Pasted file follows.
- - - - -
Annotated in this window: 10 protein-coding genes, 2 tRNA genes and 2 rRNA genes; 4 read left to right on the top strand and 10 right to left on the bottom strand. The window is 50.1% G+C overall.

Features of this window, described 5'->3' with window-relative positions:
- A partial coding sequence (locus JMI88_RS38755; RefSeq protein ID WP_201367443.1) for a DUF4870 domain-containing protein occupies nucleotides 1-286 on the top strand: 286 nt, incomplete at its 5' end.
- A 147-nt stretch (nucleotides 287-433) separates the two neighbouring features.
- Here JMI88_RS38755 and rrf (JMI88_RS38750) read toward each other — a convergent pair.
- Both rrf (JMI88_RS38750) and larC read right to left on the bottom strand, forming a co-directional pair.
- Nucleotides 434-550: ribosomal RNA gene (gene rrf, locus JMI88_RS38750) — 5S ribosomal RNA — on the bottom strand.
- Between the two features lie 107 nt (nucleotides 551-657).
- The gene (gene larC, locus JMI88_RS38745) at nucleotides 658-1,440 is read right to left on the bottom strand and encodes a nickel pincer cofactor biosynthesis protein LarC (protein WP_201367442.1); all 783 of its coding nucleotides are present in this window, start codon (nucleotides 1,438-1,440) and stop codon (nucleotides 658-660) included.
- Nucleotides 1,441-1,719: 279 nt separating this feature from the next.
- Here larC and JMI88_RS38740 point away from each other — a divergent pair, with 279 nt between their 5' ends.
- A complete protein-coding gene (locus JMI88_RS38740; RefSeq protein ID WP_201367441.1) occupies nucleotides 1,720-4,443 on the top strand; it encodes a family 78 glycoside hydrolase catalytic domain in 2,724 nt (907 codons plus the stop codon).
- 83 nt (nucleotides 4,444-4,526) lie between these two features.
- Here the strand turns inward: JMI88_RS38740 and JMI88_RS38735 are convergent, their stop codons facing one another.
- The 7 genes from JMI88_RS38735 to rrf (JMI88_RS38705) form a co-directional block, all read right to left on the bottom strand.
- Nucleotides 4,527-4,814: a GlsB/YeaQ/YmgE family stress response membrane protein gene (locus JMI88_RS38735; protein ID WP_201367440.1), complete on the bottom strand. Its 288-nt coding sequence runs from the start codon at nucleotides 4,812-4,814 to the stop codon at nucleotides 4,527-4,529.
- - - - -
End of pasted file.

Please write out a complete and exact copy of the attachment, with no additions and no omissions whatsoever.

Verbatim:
Annotated in this window: 10 protein-coding genes, 2 tRNA genes and 2 rRNA genes; 4 read left to right on the top strand and 10 right to left on the bottom strand. The window is 50.1% G+C overall.

Features of this window, described 5'->3' with window-relative positions:
- A partial coding sequence (locus JMI88_RS38755; RefSeq protein ID WP_201367443.1) for a DUF4870 domain-containing protein occupies nucleotides 1-286 on the top strand: 286 nt, incomplete at its 5' end.
- A 147-nt stretch (nucleotides 287-433) separates the two neighbouring features.
- Here JMI88_RS38755 and rrf (JMI88_RS38750) read toward each other — a convergent pair.
- Both rrf (JMI88_RS38750) and larC read right to left on the bottom strand, forming a co-directional pair.
- Nucleotides 434-550: ribosomal RNA gene (gene rrf, locus JMI88_RS38750) — 5S ribosomal RNA — on the bottom strand.
- Between the two features lie 107 nt (nucleotides 551-657).
- The gene (gene larC, locus JMI88_RS38745) at nucleotides 658-1,440 is read right to left on the bottom strand and encodes a nickel pincer cofactor biosynthesis protein LarC (protein WP_201367442.1); all 783 of its coding nucleotides are present in this window, start codon (nucleotides 1,438-1,440) and stop codon (nucleotides 658-660) included.
- Nucleotides 1,441-1,719: 279 nt separating this feature from the next.
- Here larC and JMI88_RS38740 point away from each other — a divergent pair, with 279 nt between their 5' ends.
- A complete protein-coding gene (locus JMI88_RS38740; RefSeq protein ID WP_201367441.1) occupies nucleotides 1,720-4,443 on the top strand; it encodes a family 78 glycoside hydrolase catalytic domain in 2,724 nt (907 codons plus the stop codon).
- 83 nt (nucleotides 4,444-4,526) lie between these two features.
- Here the strand turns inward: JMI88_RS38740 and JMI88_RS38735 are convergent, their stop codons facing one another.
- The 7 genes from JMI88_RS38735 to rrf (JMI88_RS38705) form a co-directional block, all read right to left on the bottom strand.
- Nucleotides 4,527-4,814: a GlsB/YeaQ/YmgE family stress response membrane protein gene (locus JMI88_RS38735; protein ID WP_201367440.1), complete on the bottom strand. Its 288-nt coding sequence runs from the start codon at nucleotides 4,812-4,814 to the stop codon at nucleotides 4,527-4,529.